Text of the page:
I don't know about you all, but I often hold myself back from starting something new. With my recent streaming on Twitch, I've been researching other people's Twitch channels, watching them paint and interact with their viewers. I would say, "I want to do that!" And then the doubt would set in.
"I don't have enough time for that. I'll just disappoint people if I can't stream often enough."
"Everyone has fancy channels with cool graphics. The broadcasting program is too confusing"
"What if I freeze up and don't know what to say?"
Then I read this quote:
That's what helped me make the jump last week and just get started. I streamed a rough, unscripted version, and I flew by the seat of my pants. I don't make it a habit, but sometimes you need to force yourself to get started whether you're ready or not-- if only just to prove to yourself that you can. Sure, you could have a bad experience when trying new things (often that's my biggest fear), but we stand to gain so much more by stepping out of our comfort zones.
While this sentiment can be distilled down into the famous Nike's slogan, "Just Do It", I much prefer the way Hemingway describes it. Getting started is extremely difficult for me. I don't like to start things unless I know exactly how they'll end (movie cliffhangers are the bane of my existence). I over-think things and I don't make decisions quickly before weighing all the pros/cons at least twice. If someone says to me, "Just do it", I say, "Wait, first I need to ____ and make sure of _____." I'm a logistics person. It's what makes me good at my profession, however, I struggle to take risks, both big and small. To me, everything is in black & white-- you're either 100% prepared, or you're not. (Camping with me is not fun. I'd bring a pack mule if I could and I'd name him Hobart.)
While I absolutely love my personal comfort zone, I'm still not content to stagnate. I always want to be listening, learning, and growing. I always want to get better; I want to be the best. However, I don't go about this in the aggressive elbow-your-way-to-the-front way that's widely accepted, even applauded, in today's society. It's "I want to be the best" not "I want to be better than everyone else". There is a difference, I promise. One sentiment means you want to rise to the top and excel personally despite all odds; the other is rooted in the idea of pushing other people down in order to succeed. I think your work should speak for itself. If you do receive compliments, I believe you should accept them politely but not revel in them. I dislike braggarts-- modesty is a form of politeness, not weakness. There aren't many who share this sentiment, and I'm always extremely pleased when I learn about others with similar minds. One of those people who has built a successful career this way is Felicia Day.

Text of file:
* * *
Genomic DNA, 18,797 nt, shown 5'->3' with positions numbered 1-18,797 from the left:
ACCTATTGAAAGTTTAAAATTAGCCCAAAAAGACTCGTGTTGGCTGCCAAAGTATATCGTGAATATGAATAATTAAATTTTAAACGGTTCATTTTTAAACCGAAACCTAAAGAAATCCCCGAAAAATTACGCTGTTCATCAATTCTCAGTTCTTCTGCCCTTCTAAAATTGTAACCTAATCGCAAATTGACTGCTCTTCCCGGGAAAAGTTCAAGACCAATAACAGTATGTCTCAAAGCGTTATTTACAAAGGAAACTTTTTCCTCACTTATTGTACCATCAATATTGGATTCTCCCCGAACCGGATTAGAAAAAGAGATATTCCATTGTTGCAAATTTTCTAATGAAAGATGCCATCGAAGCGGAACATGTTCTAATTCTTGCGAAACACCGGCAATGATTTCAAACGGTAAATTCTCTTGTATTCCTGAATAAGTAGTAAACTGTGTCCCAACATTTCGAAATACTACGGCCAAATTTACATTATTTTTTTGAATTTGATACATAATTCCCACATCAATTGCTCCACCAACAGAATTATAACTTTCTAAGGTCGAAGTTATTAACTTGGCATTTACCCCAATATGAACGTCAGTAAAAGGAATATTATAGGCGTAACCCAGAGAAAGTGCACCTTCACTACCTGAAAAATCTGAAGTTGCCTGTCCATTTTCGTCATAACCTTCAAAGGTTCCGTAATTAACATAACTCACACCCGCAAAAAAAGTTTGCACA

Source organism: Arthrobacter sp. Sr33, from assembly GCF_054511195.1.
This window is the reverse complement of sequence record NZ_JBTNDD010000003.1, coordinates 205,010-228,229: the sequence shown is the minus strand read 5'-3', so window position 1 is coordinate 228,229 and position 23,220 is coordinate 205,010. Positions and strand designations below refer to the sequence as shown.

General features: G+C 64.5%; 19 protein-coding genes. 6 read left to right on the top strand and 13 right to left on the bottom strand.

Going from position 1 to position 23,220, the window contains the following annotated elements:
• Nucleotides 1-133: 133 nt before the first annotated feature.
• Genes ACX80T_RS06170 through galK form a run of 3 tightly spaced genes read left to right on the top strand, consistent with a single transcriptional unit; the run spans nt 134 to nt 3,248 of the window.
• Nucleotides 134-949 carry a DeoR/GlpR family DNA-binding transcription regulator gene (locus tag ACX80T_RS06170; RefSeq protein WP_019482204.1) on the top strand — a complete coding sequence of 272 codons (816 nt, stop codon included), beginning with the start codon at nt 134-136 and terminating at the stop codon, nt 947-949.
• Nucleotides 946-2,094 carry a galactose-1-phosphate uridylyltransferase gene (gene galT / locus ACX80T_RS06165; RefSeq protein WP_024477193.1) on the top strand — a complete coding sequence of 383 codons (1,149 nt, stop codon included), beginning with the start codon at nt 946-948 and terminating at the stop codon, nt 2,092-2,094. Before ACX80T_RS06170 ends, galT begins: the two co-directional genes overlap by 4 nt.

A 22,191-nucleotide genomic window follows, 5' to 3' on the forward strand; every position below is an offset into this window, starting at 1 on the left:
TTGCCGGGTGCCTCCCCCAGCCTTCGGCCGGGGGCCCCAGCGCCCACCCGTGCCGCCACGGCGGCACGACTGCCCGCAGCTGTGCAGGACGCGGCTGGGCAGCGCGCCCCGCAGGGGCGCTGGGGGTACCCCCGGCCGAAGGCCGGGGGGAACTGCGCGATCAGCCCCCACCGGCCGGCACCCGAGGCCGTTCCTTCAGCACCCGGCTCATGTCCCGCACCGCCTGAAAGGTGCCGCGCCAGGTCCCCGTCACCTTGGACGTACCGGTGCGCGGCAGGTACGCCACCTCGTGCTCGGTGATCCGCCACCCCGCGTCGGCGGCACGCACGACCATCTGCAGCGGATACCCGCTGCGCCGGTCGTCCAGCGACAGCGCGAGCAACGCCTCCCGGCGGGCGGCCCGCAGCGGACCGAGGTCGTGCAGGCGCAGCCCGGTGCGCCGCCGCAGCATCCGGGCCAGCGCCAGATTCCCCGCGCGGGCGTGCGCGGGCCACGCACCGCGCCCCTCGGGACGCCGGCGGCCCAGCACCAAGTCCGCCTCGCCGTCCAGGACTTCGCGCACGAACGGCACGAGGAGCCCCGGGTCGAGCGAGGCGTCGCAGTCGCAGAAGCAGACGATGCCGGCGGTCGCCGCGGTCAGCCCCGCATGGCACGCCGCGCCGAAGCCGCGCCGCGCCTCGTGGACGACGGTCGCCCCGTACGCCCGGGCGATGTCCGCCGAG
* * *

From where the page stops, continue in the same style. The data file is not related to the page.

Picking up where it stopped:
I recently finished Felicia Day's book titled "You're Never Weird on the Internet (Almost): A Memoir". It is excellent.
I thoroughly enjoy audiobooks that are narrated by the author-- they alone know how it's truly meant to be read. Felicia Day is hilarious both as a person and in her narration. She's funny, genuine, and I empathize with her personal struggles so much that it's painful. Felicia embodies the neurotic, obsessive "praise monkey" who wants everything to be perfect and will make serious sacrifices to achieve her goals once she sets her mind to it (and trying to make it all look easy). I aspire to be like her (just without the nervous breakdowns). Felicia shares her struggle with thyroid issues-- the exact thing I'm going through now. Luckily, my hair hadn't started falling out like hers did, but I could relate to almost every horrible moment she went through before she was diagnosed and made significant changes in her life. I'm very happy for her that she was able to get this addressed, and I'm beginning my own road to recovery.
For anyone else who struggles with chemical imbalances or is just a general worry wart, I hope that you can get things back on track. Whether it's just to start a new project or gathering the courage to seek professional support, I encourage you to dig deep and find the conviction inside yourself. Even if it's just making a list of things you want to try and picking one at random (and sticking to it). I did this the other day and laughed at myself when it didn't turn out exactly as planned:
Tonight I'm going to start a new miniature for the Reaper Artist Conference. I'm not going to freak out if it's not perfect (I have to mentally prepare myself to ensure I don't allow my rabid perfectionism to take over). I'm letting go and trying new things. The biggest win for me is going to be able to share my process on Twitch, and if I win something in the contest, great! The important part is getting started and trusting in the organic, creative process. I invite you to follow me on Twitch-- see you soon! www.Twitch.tv/mocha_minis